You don't have to understand the technology to appreciate the achievements of this cutting-edge company
The desk in Tony Kitchener's office is cluttered with technical drawings, completed prototypes of air compressor parts and the general flotsam and jetsam of any working desk.
Smack in the middle of it all is a porcelain cup and saucer set detailed with a delicate filigree of china blue on an almost translucent white. The set is an antique and yet it holds its own amongst items reflecting world beating technology.
Both represent Cash Engineering Research Pty Ltd, a company with a long history and revenue gained solely from the sale of air compression technology to massive multinationals based in the US and Europe.
Cash Engineering deals in the intangible: intellectual property-patents and know-how.
Located in a back alley in Richmond, one of Melbourne's older suburbs, Cash Engineering was established in 1938 by Tony Kitchener's maternal grandfather, one of his sons and one of his brothers.
The men had come off of the land following the catastrophic effects of the Depression. Somehow they found themselves manufacturing machine tools. Business was good and then came the war-World War II.
In 1945, the government of the day dictated that the company would manufacture air compressors. As the heir to the steam engine, air compressors create a clean, safe energy source replacing electricity and hydraulics, for instance.
At the Richmond factory there are examples of early air compressors which sound and look like ancient industrial life forms. Right next to these dinosaurs is the absolute latest in air compressors, with their sleek look and modern innovations.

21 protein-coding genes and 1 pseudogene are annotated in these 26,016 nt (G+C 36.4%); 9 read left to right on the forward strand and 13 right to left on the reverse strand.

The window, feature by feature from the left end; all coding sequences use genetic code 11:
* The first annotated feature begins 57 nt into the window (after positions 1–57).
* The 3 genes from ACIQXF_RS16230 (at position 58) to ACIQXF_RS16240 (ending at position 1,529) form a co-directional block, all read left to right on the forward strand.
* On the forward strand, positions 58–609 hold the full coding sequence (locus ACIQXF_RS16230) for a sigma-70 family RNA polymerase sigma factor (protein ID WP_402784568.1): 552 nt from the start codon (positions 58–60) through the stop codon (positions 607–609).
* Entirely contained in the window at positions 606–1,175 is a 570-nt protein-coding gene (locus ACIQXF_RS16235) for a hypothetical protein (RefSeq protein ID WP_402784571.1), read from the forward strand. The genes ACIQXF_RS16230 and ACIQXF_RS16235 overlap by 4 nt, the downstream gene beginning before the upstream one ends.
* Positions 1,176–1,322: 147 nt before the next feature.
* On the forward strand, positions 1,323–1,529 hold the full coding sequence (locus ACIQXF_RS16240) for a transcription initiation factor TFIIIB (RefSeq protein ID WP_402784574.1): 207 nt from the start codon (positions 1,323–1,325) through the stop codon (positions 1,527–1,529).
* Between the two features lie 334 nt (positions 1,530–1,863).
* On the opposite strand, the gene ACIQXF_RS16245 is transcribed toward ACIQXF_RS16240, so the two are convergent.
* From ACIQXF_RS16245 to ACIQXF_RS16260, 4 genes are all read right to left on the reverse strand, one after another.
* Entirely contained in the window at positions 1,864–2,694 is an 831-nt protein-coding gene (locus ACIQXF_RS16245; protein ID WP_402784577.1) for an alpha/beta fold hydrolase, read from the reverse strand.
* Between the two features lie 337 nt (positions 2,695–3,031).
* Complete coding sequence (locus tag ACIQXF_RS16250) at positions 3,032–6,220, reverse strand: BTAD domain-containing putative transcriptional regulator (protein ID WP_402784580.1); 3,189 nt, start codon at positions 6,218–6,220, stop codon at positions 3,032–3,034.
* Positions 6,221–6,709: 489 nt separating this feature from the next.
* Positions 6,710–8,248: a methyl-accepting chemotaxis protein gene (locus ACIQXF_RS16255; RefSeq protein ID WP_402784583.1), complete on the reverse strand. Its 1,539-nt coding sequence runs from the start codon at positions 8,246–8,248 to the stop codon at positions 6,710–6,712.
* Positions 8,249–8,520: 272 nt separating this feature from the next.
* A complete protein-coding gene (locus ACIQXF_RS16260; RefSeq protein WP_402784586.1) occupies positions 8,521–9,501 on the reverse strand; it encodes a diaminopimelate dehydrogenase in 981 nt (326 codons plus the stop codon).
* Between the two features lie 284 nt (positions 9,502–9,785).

This continuity from museum piece to current technology highlights Cash Engineering's progression. By the late 1970s, after 30 years of experience and with a dozen or more patents already granted, it's safe to say that they knew air compressors inside and out.
But the penny dropped in 1981 when Tony convinced a significant European manufacturer to license Cash Engineering technology while he was attending a trade fair in Hannover, Germany.
By 1985, the company was making its 'living' from licensing its intellectual property. According to Tony, the progression was a natural one, but making a living from IP is both wonderful and awful. His insights were recently showcased at a seminar held by IP Australia for businesses interested in becoming IP savvy.
"Licensing intellectual property is basically about getting the fear and greed levels balanced between both parties,' says Tony.
"The licensor fears they won't be able to off-load their technology. The licensee fears that if they don't buy the technology their competitor will buy it - and blow them out of the water. The licensor wants as much as possible for their intellectual property, and the licensee wants to give as little as possible."
"Once you get this all sorted out - with lots of hair pulling and tears - you've got yourself a license agreement."
"Every innovator is enormously optimistic, eccentric and a bit mad, but they are also paranoid. I use to worry that everyone was about to steal my technology until I went about trying to sell it. Then I couldn't give it away," says Tony.
Of course, Cash Engineering technology is tremendously valuable. In fact, two foreign take-overs have occurred out of the mistaken belief that the subsumed companies were the originators of the air compression technology, when in fact, it had been licensed from Cash.
Though license agreements can be lucrative, many Australian businesses view the expense of intellectual property protection, such as patents, registered designs and trade marks, as unjustified. According to Tony, they don't realise that it is crucial to being in the game.
"We hold around 50 patents. They represent a significant financial investment, but this is the commodity we deal in."
"Anyone can have an idea, but no one has ever made a cent from "an idea". They have made money from being able to establish their idea as a reality. IP protection - a patent, for instance - is bricks and mortar," says Tony.
From the street, where Cash Engineering sits quietly amongst old warehouses being gutted and polished for yuppies, a Korean import company and a carriage house or two, it's impossible to know how they make a quid. Looks like an old fashioned outfit.
Of course, if you were in the air compression business - whether for 4 years or 40 years - you would know Cash Engineering.
This case study has been compiled by IP Australia